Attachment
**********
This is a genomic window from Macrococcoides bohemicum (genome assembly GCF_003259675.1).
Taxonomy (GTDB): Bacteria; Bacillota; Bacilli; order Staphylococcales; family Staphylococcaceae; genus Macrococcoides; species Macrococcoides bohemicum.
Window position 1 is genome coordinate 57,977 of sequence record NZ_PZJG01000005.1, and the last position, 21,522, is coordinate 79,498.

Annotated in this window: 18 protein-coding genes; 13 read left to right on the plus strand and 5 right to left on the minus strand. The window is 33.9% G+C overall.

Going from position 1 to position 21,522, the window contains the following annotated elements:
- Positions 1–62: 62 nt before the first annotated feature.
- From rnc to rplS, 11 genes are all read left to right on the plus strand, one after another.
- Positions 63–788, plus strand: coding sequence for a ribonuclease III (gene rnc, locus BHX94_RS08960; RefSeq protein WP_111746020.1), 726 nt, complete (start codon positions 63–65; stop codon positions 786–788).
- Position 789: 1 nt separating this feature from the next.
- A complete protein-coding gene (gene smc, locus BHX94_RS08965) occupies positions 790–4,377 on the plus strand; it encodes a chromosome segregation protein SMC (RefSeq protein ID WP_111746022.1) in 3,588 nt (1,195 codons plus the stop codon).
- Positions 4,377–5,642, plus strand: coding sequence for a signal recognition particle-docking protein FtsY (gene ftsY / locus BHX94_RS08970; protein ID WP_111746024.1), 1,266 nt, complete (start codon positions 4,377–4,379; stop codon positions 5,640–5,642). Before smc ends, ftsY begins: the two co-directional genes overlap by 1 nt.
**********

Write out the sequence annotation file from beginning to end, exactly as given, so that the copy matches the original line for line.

This is a genomic window from Macrococcoides bohemicum (genome assembly GCF_003259675.1).
Taxonomy (GTDB): Bacteria; Bacillota; Bacilli; order Staphylococcales; family Staphylococcaceae; genus Macrococcoides; species Macrococcoides bohemicum.
Window position 1 is genome coordinate 57,977 of sequence record NZ_PZJG01000005.1, and the last position, 21,522, is coordinate 79,498.

Annotated in this window: 18 protein-coding genes; 13 read left to right on the plus strand and 5 right to left on the minus strand. The window is 33.9% G+C overall.

Going from position 1 to position 21,522, the window contains the following annotated elements:
- Positions 1–62: 62 nt before the first annotated feature.
- From rnc to rplS, 11 genes are all read left to right on the plus strand, one after another.
- Positions 63–788, plus strand: coding sequence for a ribonuclease III (gene rnc, locus BHX94_RS08960; RefSeq protein WP_111746020.1), 726 nt, complete (start codon positions 63–65; stop codon positions 786–788).
- Position 789: 1 nt separating this feature from the next.
- A complete protein-coding gene (gene smc, locus BHX94_RS08965) occupies positions 790–4,377 on the plus strand; it encodes a chromosome segregation protein SMC (RefSeq protein ID WP_111746022.1) in 3,588 nt (1,195 codons plus the stop codon).
- Positions 4,377–5,642, plus strand: coding sequence for a signal recognition particle-docking protein FtsY (gene ftsY / locus BHX94_RS08970; protein ID WP_111746024.1), 1,266 nt, complete (start codon positions 4,377–4,379; stop codon positions 5,640–5,642). Before smc ends, ftsY begins: the two co-directional genes overlap by 1 nt.